Gulluni and Garcia address uptick in public safety concerns in Holyoke

Sept. 20, 2022 | Trent Levakis

HOLYOKE – Mayor Joshua Garcia was joined by Hampden County District Attorney Anthony Gulluni on Sept. 8 for a press conference outside of City Hall to discuss a recent uptick in public safety issues.

According to Gulluni, there have now been five murders in Holyoke this year with the most recent coming the night before the press conference. Gulluni called this recent uptick in homicides “the high side of average” and added three of the murders took place in July, while the most recent two both happened in September.

“These homicides involving firearms have shaken up our sense of safety in the city of Holyoke and I thought it’d be important to do this press conference to reassure the public safety,” Garcia said.

Garcia added he has always taken pride in Holyoke for being a place of hope and opportunity, but work with partnered organizations and investments to the proper programs and resources were the best approaches to minimize criminal behavior.

“Our common aim is not only bringing lawbreakers to justice, which we do well, but ensuring our community strives for a just society where addiction and mental health illness and other contributors toward social determinate of health are addressed with compassion, consistency and the interests of creating a safer and more humane Holyoke,” Garcia said.

Gulluni shared at the time of the conference that four of the five murders have resulted in a suspect’s arrest. The most recent incident on Sept. 7 was still under investigation and the victim’s the time, according to the district attorney. He added his office had already began making “significant progress” on the case.

“I commend Holyoke Police Department [HPD] and their detectives, the Massachusetts State Police and members of my office who team up to work collaboratively to make sure that justice is brought to the city of Holyoke but also for a victim that has lost his or her life and for that victim’s family,” Gulluni said.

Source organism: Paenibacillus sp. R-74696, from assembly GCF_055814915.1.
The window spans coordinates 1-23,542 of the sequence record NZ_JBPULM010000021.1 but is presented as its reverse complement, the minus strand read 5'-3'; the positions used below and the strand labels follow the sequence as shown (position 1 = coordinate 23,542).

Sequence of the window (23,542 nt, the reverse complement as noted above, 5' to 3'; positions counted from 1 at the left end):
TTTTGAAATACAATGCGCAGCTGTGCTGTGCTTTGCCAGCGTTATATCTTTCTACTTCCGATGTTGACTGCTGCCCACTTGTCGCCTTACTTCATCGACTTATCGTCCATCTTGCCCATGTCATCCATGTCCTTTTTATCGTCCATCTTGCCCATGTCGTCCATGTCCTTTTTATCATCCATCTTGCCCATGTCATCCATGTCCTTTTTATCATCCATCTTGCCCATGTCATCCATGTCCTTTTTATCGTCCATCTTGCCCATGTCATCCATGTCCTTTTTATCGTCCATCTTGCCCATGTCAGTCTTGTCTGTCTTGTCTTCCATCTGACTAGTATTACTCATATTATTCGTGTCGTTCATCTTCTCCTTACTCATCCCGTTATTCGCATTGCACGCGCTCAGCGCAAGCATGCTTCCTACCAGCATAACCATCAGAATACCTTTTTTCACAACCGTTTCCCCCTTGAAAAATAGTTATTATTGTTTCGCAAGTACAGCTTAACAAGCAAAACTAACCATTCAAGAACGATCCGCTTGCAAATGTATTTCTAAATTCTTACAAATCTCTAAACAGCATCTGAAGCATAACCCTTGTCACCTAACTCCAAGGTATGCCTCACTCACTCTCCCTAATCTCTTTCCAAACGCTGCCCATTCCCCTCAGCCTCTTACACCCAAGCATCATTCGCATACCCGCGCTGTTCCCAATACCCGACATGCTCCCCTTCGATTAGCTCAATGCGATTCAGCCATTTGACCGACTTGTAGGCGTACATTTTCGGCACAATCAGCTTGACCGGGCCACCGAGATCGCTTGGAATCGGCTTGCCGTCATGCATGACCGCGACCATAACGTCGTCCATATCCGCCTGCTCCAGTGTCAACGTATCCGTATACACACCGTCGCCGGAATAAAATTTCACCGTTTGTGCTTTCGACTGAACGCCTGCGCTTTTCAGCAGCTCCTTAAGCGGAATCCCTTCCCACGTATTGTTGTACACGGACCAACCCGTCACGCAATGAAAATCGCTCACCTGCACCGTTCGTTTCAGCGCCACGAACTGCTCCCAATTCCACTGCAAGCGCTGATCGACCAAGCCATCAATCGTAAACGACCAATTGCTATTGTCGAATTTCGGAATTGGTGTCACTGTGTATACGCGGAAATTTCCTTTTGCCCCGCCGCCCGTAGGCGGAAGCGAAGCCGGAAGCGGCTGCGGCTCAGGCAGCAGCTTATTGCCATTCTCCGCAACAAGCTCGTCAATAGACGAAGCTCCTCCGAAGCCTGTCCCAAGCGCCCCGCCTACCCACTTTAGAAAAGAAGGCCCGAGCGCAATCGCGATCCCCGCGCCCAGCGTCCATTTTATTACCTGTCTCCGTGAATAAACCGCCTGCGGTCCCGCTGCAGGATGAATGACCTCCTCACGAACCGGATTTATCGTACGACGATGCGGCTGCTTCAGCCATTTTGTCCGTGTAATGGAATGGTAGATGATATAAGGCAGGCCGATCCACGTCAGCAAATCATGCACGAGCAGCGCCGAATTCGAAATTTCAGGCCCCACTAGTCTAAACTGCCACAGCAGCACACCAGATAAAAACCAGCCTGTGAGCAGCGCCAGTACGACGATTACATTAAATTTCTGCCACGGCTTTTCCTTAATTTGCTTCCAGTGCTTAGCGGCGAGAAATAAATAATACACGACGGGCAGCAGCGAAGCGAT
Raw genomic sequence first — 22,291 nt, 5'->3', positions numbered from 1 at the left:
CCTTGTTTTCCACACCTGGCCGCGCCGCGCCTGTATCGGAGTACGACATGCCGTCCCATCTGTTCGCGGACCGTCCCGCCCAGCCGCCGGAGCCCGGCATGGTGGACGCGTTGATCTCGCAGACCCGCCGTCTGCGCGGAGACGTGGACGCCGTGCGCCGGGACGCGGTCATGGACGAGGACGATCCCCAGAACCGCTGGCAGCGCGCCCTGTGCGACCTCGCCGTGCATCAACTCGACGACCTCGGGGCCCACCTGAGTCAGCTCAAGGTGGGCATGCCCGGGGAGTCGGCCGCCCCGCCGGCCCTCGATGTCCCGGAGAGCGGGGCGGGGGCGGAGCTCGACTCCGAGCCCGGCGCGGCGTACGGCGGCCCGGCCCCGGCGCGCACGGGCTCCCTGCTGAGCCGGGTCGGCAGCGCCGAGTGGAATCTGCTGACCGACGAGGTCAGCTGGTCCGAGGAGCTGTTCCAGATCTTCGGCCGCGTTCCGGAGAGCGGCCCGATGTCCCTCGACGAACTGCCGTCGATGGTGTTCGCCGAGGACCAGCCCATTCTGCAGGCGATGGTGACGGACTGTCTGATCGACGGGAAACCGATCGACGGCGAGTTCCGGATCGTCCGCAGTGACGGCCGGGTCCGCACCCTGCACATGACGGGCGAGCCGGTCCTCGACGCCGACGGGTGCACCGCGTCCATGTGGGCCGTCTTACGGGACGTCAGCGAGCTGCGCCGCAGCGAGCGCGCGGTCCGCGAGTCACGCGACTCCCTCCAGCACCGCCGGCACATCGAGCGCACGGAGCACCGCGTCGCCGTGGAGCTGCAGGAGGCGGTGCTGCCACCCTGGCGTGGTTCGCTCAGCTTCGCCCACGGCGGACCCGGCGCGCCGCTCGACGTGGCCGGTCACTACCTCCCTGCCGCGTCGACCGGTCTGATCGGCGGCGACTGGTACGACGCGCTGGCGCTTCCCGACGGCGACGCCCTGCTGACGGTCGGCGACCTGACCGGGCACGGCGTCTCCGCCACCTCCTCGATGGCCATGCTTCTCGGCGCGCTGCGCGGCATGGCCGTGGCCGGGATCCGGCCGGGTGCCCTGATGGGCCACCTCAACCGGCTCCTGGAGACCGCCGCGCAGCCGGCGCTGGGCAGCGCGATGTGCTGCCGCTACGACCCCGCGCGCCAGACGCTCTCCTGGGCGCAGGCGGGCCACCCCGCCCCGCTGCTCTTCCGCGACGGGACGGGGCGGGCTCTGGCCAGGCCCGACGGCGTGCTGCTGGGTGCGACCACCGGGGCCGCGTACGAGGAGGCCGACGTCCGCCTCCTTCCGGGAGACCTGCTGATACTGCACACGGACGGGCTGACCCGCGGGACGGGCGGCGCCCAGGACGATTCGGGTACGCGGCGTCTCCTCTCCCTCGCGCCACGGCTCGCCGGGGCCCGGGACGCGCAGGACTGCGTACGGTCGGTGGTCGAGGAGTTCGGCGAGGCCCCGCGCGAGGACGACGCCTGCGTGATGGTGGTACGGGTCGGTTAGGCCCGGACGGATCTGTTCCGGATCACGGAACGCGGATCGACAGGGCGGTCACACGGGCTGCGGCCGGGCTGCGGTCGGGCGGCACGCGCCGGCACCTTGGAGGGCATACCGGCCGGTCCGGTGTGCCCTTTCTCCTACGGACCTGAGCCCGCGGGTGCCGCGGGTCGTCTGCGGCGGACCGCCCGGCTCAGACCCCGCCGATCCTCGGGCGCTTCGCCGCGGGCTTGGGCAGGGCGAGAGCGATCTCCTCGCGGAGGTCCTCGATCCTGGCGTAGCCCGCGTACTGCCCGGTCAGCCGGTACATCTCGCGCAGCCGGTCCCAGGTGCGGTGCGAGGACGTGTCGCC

Gulluni called this “incredibly honorable” work and added that he believes the HPD serves the city well under the leadership of Police Chief David Pratt and Garcia. He added that having a quality Police Department in Holyoke was needed to have success in public safety.

Also joining the mayor and district attorney was Pratt, who said his department would be working tirelessly to deal with the gun violence in the city. He added he was thankful that the mayor was in support of the ShotSpotter system coming to the city.

“It’s going to only increase our ability to do that work and help with investigations after,” Pratt said. “These types of crimes have no business here in the city of Holyoke and we are going to do everything we can to stop that.”

Gulluni closed his remarks talking about the technology that will be considered by Holyoke officials called ShotSpotter. The company uses acoustic sensors that are strategically placed in an array of approximately 20 sensors per square mile.

During a Sept. 1 public meeting Councilor Jose Maldonado Velez compared Holyoke police to a “gang,” which has received backlash from the district attorney himself and the Police Department. The council was debating acceptance of a federal grant to fund the ShotSpotter program and Maldonado Velez argued it would lead to increased policing in communities of color. The discussion was tabled for a future vote.

The district attorney said Springfield has used this technology for 15 years and responded to comments made by Maldonado Velez about the program.

“[ShotSpotter has] never been characterized by anybody as a tool of inequality, as something that unfairly polices black and brown communities,” Gulluni said. “Quite the contrary, it’s a tool the police use to solve gun crimes, to respond more quickly to victims of gun violence. It’s a tool used to suppress gun violence in our most vulnerable neighborhoods. Anything else is again inconsistent with the evidence. It’s irresponsible, it’s unreasonable.”

A later press conference was hosted by HPD and their unions on Sept. 13 to respond to comments made by Maldonado Velez. In his opening statement Holyoke Police Capt. and President of IBPO Local #409 (the department’s Supervisors Union) Matthew Moriarty called the comments from Maldonado Velez “derogatory” and that the members of HPD strive for unity and the protection of all citizens of Holyoke.

“The comments are concerning, erroneous, harmful but most importantly divisive. The members of our department are a melting pot of color, race and creed,” said Moriarty. “Let me be clear, our officers are not gang members, they are fathers, mothers, sons and daughters. Numerous Holyoke officers are coaches, mentors and volunteer throughout the city on all levels.”

Moriarty continued saying over the past two months the city has suffered a dramatic rise in violent crime and that the HPD has responded fully. He added the five murder cases this summer now all have a suspect arrested and awaiting trial.

“Maldonado’s comments are not typical of our elected officials, and he may have chosen his words carelessly. Our department is always open for intelligent discussions and second chances,” Moriarty said. “I am requesting a public apology for his disparaging words or for Maldonado to abstain from all city votes pertaining to the Holyoke Police Department. The HPD has historically worked with our elected officials, as they have worked with us, not against us.”

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